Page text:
Recommendation #2: Consult content experts to ensure that review material (eg, quizzes and case studies) is appropriate for learners and the learning environment.
“The quiz questions were a bit easy; the cases were good and helpful to apply the knowledge.”
The thinking skills pedagogical principle outlines the cognitive processes learners use to accomplish tasks in a learning environment, which are (1) generating new ideas and perspectives; (2) applying, analyzing, synthesizing and evaluating information; and (3) awareness and analysis of one's thoughts.51 Learning tool components, such as review quizzes and case study, allow learners to follow these cognitive processes in order to apply new knowledge more effectively. Consulting content experts ensures that the review of components are appropriate for the learners and the difficulty of the content. This allows for a more adequate stepwise cognitive process to learn the new concept or skill.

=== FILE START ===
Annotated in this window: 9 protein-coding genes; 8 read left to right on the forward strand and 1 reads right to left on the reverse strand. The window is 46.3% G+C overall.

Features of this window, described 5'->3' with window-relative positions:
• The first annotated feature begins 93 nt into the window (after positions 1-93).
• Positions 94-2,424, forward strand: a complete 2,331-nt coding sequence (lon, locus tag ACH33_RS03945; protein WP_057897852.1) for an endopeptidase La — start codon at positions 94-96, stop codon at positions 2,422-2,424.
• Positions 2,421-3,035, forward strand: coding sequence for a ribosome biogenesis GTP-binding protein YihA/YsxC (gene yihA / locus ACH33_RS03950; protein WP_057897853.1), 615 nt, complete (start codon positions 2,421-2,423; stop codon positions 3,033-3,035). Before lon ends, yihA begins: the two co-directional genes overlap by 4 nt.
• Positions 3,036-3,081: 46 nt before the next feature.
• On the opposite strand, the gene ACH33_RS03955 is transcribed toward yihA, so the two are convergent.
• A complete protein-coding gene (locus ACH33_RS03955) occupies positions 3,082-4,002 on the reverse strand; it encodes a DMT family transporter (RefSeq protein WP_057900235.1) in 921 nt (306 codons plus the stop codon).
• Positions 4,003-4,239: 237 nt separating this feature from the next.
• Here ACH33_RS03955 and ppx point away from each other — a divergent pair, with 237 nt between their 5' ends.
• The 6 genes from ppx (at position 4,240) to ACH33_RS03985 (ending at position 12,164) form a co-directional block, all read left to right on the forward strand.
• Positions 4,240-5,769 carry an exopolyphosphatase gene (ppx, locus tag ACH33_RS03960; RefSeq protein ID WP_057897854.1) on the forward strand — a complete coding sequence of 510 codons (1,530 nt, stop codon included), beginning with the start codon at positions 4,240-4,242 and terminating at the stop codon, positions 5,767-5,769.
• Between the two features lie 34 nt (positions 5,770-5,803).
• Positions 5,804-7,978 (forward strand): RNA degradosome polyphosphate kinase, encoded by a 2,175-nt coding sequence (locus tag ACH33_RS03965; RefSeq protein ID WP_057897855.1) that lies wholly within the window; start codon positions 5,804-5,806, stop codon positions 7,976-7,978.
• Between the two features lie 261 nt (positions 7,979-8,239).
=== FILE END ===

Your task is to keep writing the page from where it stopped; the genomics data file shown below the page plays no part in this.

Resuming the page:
Recommendation #3: Include a main menu to allow learners to control the sections of the learning tool they wish to review or skip to.
“Would have liked to see a home page or table of contents to go back to review specific sections.”
Learner control is a pedagogical principle that describes the degree of control a learner has over the learning experience.52 Types of learner control include (1) content sequencing: having control over the order of the course material; (2) pacing: having control of the time spent on each section of the lesson; and (3) access to learning support: having the ability to access additional resources to add to the learning experience.52 It is recommended that asynchronous online learning incorporate some degree of learner control. However, the degree of learner control is directly related to the degree of difficulty and complexity of the learning content, learners' previous knowledge of the subject matter, and learner metacognition.52 Therefore, if the degree of difficulty and complexity is high, learners' previous knowledge of the subject matter is low, and learner metacognition is low, there should be a lesser degree of learner control.